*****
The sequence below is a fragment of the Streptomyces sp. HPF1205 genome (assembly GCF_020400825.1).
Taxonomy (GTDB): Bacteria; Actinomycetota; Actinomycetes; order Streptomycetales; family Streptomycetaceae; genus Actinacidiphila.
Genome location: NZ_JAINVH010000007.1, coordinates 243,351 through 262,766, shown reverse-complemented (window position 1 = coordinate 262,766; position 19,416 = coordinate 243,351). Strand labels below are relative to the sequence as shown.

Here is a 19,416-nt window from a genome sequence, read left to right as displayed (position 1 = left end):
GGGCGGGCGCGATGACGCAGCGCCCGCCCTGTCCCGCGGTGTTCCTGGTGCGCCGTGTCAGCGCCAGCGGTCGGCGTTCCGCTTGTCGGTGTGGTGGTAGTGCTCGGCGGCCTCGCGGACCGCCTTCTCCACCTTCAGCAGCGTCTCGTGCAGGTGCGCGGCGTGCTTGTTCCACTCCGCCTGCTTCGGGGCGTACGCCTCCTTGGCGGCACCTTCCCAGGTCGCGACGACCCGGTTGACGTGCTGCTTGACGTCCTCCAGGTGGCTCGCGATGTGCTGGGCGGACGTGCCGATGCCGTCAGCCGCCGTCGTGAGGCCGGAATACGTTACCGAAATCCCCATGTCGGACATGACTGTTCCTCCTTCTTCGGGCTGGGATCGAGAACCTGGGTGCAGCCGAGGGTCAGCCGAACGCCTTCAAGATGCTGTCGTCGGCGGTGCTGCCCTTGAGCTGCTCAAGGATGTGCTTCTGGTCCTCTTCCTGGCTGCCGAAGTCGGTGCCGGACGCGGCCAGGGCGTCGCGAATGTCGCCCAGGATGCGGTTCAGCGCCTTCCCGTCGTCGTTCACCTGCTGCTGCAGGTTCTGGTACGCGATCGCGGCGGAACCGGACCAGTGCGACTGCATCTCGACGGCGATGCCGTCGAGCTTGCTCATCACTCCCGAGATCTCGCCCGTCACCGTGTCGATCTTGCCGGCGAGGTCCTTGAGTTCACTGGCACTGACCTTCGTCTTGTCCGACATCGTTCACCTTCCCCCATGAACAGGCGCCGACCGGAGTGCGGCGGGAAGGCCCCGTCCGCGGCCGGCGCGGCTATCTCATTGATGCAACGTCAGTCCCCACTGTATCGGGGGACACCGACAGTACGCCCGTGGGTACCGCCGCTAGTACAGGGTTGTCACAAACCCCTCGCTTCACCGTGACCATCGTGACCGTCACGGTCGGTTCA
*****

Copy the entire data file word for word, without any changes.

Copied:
The sequence below is a fragment of the Streptomyces sp. HPF1205 genome (assembly GCF_020400825.1).
Taxonomy (GTDB): Bacteria; Actinomycetota; Actinomycetes; order Streptomycetales; family Streptomycetaceae; genus Actinacidiphila.
Genome location: NZ_JAINVH010000007.1, coordinates 243,351 through 262,766, shown reverse-complemented (window position 1 = coordinate 262,766; position 19,416 = coordinate 243,351). Strand labels below are relative to the sequence as shown.

Here is a 19,416-nt window from a genome sequence, read left to right as displayed (position 1 = left end):
GGGCGGGCGCGATGACGCAGCGCCCGCCCTGTCCCGCGGTGTTCCTGGTGCGCCGTGTCAGCGCCAGCGGTCGGCGTTCCGCTTGTCGGTGTGGTGGTAGTGCTCGGCGGCCTCGCGGACCGCCTTCTCCACCTTCAGCAGCGTCTCGTGCAGGTGCGCGGCGTGCTTGTTCCACTCCGCCTGCTTCGGGGCGTACGCCTCCTTGGCGGCACCTTCCCAGGTCGCGACGACCCGGTTGACGTGCTGCTTGACGTCCTCCAGGTGGCTCGCGATGTGCTGGGCGGACGTGCCGATGCCGTCAGCCGCCGTCGTGAGGCCGGAATACGTTACCGAAATCCCCATGTCGGACATGACTGTTCCTCCTTCTTCGGGCTGGGATCGAGAACCTGGGTGCAGCCGAGGGTCAGCCGAACGCCTTCAAGATGCTGTCGTCGGCGGTGCTGCCCTTGAGCTGCTCAAGGATGTGCTTCTGGTCCTCTTCCTGGCTGCCGAAGTCGGTGCCGGACGCGGCCAGGGCGTCGCGAATGTCGCCCAGGATGCGGTTCAGCGCCTTCCCGTCGTCGTTCACCTGCTGCTGCAGGTTCTGGTACGCGATCGCGGCGGAACCGGACCAGTGCGACTGCATCTCGACGGCGATGCCGTCGAGCTTGCTCATCACTCCCGAGATCTCGCCCGTCACCGTGTCGATCTTGCCGGCGAGGTCCTTGAGTTCACTGGCACTGACCTTCGTCTTGTCCGACATCGTTCACCTTCCCCCATGAACAGGCGCCGACCGGAGTGCGGCGGGAAGGCCCCGTCCGCGGCCGGCGCGGCTATCTCATTGATGCAACGTCAGTCCCCACTGTATCGGGGGACACCGACAGTACGCCCGTGGGTACCGCCGCTAGTACAGGGTTGTCACAAACCCCTCGCTTCACCGTGACCATCGTGACCGTCACGGTCGGTTCA